The Eclipse stamp was released on June 20 and celebrated with a first-day ceremony at the Art Museum of the University of Wyoming in Laramie. Taking part in the ceremony were NASA astrophysicist Madhulika “Lika” Guthakurta, University of Wyoming Department of Physics and Astronomy Professor Chip Kobulnicky, and astrophysicist Fred Espenak, known as “Mr. Eclipse,” joined the Postal Service for the first-day-of-issue ceremony.

The Solar Eclipse forever stamp is issued in a pane of 16. Art director Antonio Alcalá of Alexandria, Virginia, designed the stamp. The stamp features a photograph of an eclipse taken by Espenak on March 29, 2006 in Jalu, Libya.

Espenak, of Portal, Arizona, is a retired NASA astrophysicist and is considered by many to be the world’s leading authority on total solar eclipses with 27 under his belt.

A total solar eclipse provides us with the only chance to see the sun’s corona — its extended outer atmosphere — without specialized instruments. During the total phase of an eclipse the corona appears as a gossamer white halo around the black disk of the moon, resembling the petals of a flower reaching out into space.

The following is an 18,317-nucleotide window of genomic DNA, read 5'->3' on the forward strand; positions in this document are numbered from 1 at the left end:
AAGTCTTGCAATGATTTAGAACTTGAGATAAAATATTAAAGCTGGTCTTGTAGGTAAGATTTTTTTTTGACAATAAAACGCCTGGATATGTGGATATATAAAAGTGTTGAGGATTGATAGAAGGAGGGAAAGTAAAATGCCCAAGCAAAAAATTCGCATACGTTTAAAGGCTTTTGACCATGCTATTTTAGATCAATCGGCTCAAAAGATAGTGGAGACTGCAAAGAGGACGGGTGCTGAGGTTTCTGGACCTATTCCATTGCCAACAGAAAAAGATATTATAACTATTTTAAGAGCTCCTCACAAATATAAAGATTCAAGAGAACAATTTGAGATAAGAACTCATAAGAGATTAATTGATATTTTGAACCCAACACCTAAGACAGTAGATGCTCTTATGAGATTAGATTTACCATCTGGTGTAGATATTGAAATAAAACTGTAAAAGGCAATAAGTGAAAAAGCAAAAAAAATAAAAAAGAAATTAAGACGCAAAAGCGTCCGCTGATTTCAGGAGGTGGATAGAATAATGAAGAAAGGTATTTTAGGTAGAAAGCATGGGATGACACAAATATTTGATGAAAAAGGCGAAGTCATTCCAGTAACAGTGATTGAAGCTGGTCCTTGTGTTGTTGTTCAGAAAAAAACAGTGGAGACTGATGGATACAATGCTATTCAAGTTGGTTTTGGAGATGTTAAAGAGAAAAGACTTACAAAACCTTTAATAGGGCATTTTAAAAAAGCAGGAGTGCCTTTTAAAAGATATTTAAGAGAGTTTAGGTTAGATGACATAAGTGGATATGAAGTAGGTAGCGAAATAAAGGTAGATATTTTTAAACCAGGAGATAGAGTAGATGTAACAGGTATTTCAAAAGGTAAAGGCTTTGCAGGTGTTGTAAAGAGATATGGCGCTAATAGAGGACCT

Tens of millions of people in the United States hope to view this rare event, which has not been seen on the U.S. mainland since 1979. The eclipse will travel a narrow path across the entire country for the first time since 1918.

“With the release of these amazing stamps using thermochromic ink, we’ve provided an opportunity for people to experience their own personal solar eclipse every time they touch the stamps,” said Jim Cochrane, chief customer and marketing officer for the USPS, who took part in the first-day ceremony. “As evidenced by this stamp and other amazing innovations, the Postal Service is enabling a new generation to bridge the gap and tighten the connection between physical mail and the digital world.”